“Okay, let’s talk about bibliographies,” I told my writing workshop at UiB. “Are you guys used to MLA, or do you use something else?”
Mostly nods, some blank stares.
One guy raised his hand.
One guy raised his hand.
“Are you talking about My Life is Average?”
Finally, Saturday night, I began to regret my college sobriety. Oh, I drank a bit in college –the occasional classy glass of wine with a friend (Shoshi I miss you!), or half a cup of beer at a friend’s birthday, and of course that one time when Ellen borrowed OJ from our RA to celebrate after I’d defended my thesis, but for the most part I watched as my friends got drunk and toasted me. Yet Saturday night, as I nursed a bloody finger, I thought I’d have done better to have drank a little more and mocked a little less.
Connection between bloody fingers and beer? Well, after a few weeks of using orange juice for Kiddush, I’ve decided to branch out. I went for cider last week, but this week, having consumed considerably more beer in the past month than I’m used to (three whole glasses) and begun to like the taste, I decided to try beer. Probably even the hardiest drinker from the States would have also forgotten about Norway’s puritanical alcohol laws and attempted to buy their six-pack after 8. I returned for a morning alcohol purchase. Digressive question: does this lead to morning drunkenness among Norwegians? Anyhow, I bought my beers, but used the last of my cider for kiddush. Then, Saturday evening, after chilling at a friend’s apartment where everyone was pre-partying before a rave at the Bunker (also called the Cave, the local party spot in the forest seems to have many names), I came back to try a beer for havdalah. And realized I don’t possess a bottle opener.
Now, everywhere I go, I go fully equipped; with my swiss army knife I feel like a boy scout. But I checked, and it doesn’t have a beer opener. Maybe they figured boy scouts don’t need them. Anyhow, I remembered once seeing an enterprising friend open a beer with a piece of paper folded many times, and decided to try it. Which ended with my middle finger bleeding and bandaged (after all, I am prepared for all normal emergencies). I finally opened the beer, cleverly utilizing a wine opener to pry the lid off. And scared my sister on skype, when she saw me chugging the last of the bottle. Well.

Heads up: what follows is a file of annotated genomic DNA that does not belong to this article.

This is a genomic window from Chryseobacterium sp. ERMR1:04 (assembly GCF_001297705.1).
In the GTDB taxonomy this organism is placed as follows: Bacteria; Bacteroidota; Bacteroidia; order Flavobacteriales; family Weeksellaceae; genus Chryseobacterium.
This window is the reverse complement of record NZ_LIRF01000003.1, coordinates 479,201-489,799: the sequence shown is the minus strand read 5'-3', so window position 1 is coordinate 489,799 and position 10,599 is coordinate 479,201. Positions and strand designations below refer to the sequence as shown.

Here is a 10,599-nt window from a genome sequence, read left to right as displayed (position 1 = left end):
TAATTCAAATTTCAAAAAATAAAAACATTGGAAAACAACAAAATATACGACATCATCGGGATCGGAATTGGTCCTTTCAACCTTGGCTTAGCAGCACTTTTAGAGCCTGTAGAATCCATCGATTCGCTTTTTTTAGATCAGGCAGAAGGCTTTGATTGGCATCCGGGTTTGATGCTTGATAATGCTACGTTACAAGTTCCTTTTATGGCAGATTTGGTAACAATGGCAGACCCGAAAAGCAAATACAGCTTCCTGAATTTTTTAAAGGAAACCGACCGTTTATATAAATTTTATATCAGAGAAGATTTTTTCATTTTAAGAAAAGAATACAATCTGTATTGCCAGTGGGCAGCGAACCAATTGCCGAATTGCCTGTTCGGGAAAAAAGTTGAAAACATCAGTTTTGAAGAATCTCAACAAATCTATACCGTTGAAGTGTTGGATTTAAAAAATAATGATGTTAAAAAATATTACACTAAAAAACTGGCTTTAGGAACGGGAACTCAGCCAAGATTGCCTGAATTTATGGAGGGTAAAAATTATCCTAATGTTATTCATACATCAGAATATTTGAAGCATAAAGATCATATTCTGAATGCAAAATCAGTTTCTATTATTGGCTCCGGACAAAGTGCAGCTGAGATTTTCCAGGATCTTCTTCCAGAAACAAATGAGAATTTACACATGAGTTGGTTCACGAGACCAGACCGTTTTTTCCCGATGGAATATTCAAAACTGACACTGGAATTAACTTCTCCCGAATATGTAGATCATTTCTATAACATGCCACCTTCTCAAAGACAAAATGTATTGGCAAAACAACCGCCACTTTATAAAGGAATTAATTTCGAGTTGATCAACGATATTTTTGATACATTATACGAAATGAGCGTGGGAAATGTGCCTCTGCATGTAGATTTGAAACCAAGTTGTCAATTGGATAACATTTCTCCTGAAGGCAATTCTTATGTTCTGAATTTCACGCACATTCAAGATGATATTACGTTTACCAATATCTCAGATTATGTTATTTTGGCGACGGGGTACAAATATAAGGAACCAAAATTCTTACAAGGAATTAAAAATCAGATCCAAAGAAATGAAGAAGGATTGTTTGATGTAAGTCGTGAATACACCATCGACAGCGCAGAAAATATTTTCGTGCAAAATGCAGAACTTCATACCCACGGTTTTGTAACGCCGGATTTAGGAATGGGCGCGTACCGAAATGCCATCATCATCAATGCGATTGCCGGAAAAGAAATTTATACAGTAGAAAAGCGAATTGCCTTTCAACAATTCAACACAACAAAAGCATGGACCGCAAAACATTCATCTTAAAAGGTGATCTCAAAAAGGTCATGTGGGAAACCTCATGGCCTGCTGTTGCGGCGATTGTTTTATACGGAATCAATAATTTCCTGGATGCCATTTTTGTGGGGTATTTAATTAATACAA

I met the board of the Bergen Jewish community. They’re all Israeli, all working people who shake hands heavily and sound so… Israeli. The rabbi, Joav, flew in from Oslo to speak about the start of cheider. He advertised for a seminar in Oslo for their kids to come to, and interestingly, their first question was about security. And, also interestingly, he had a really good answer: nobody knows exactly when or where the seminar is except the people running it—the kids are taken out of Oslo to somewhere nearby for the weekend, with security. Wow. After having received such friendly responses from the people here who are slowly figuring out that I’m Jewish, it shocked me to remember that the number one concern for Jewish parents in Europe has to be their kids’ safety.
The Bergen weather forecast site has a caution symbol on it for tomorrow, with something that seems to translate into “really heavy rain.” As Bergen always has really heavy rain, I’m not sure what to expect, but I’ve started to build an ark. And my neighbor wants me to get it out of his driveway.
|So far, September has held true to its promise|
Whose vitality leaps in the autumn
Whose nature prefers
Trees without leaves and a fire in the fireplace...